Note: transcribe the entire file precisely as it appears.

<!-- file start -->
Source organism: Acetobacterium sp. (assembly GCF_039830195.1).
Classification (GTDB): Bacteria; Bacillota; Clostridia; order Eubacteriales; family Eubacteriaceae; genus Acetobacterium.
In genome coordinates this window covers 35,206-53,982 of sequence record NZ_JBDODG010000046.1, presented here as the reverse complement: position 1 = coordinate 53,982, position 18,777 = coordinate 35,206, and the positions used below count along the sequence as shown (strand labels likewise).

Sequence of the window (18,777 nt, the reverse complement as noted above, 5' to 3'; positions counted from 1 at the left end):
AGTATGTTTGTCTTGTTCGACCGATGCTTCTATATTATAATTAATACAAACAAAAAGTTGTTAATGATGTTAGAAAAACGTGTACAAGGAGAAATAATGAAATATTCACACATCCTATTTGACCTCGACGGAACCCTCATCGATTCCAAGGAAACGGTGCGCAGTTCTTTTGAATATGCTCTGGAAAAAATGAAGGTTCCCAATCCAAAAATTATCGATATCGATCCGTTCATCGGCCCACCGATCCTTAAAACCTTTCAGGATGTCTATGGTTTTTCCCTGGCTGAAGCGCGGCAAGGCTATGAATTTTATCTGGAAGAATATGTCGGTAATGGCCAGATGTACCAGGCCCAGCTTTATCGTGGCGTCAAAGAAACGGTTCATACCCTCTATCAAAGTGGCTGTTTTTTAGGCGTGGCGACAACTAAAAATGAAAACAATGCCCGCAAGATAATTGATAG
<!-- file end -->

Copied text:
Source organism: Acetobacterium sp. (assembly GCF_039830195.1).
Classification (GTDB): Bacteria; Bacillota; Clostridia; order Eubacteriales; family Eubacteriaceae; genus Acetobacterium.
In genome coordinates this window covers 35,206-53,982 of sequence record NZ_JBDODG010000046.1, presented here as the reverse complement: position 1 = coordinate 53,982, position 18,777 = coordinate 35,206, and the positions used below count along the sequence as shown (strand labels likewise).

Sequence of the window (18,777 nt, the reverse complement as noted above, 5' to 3'; positions counted from 1 at the left end):
AGTATGTTTGTCTTGTTCGACCGATGCTTCTATATTATAATTAATACAAACAAAAAGTTGTTAATGATGTTAGAAAAACGTGTACAAGGAGAAATAATGAAATATTCACACATCCTATTTGACCTCGACGGAACCCTCATCGATTCCAAGGAAACGGTGCGCAGTTCTTTTGAATATGCTCTGGAAAAAATGAAGGTTCCCAATCCAAAAATTATCGATATCGATCCGTTCATCGGCCCACCGATCCTTAAAACCTTTCAGGATGTCTATGGTTTTTCCCTGGCTGAAGCGCGGCAAGGCTATGAATTTTATCTGGAAGAATATGTCGGTAATGGCCAGATGTACCAGGCCCAGCTTTATCGTGGCGTCAAAGAAACGGTTCATACCCTCTATCAAAGTGGCTGTTTTTTAGGCGTGGCGACAACTAAAAATGAAAACAATGCCCGCAAGATAATTGATAG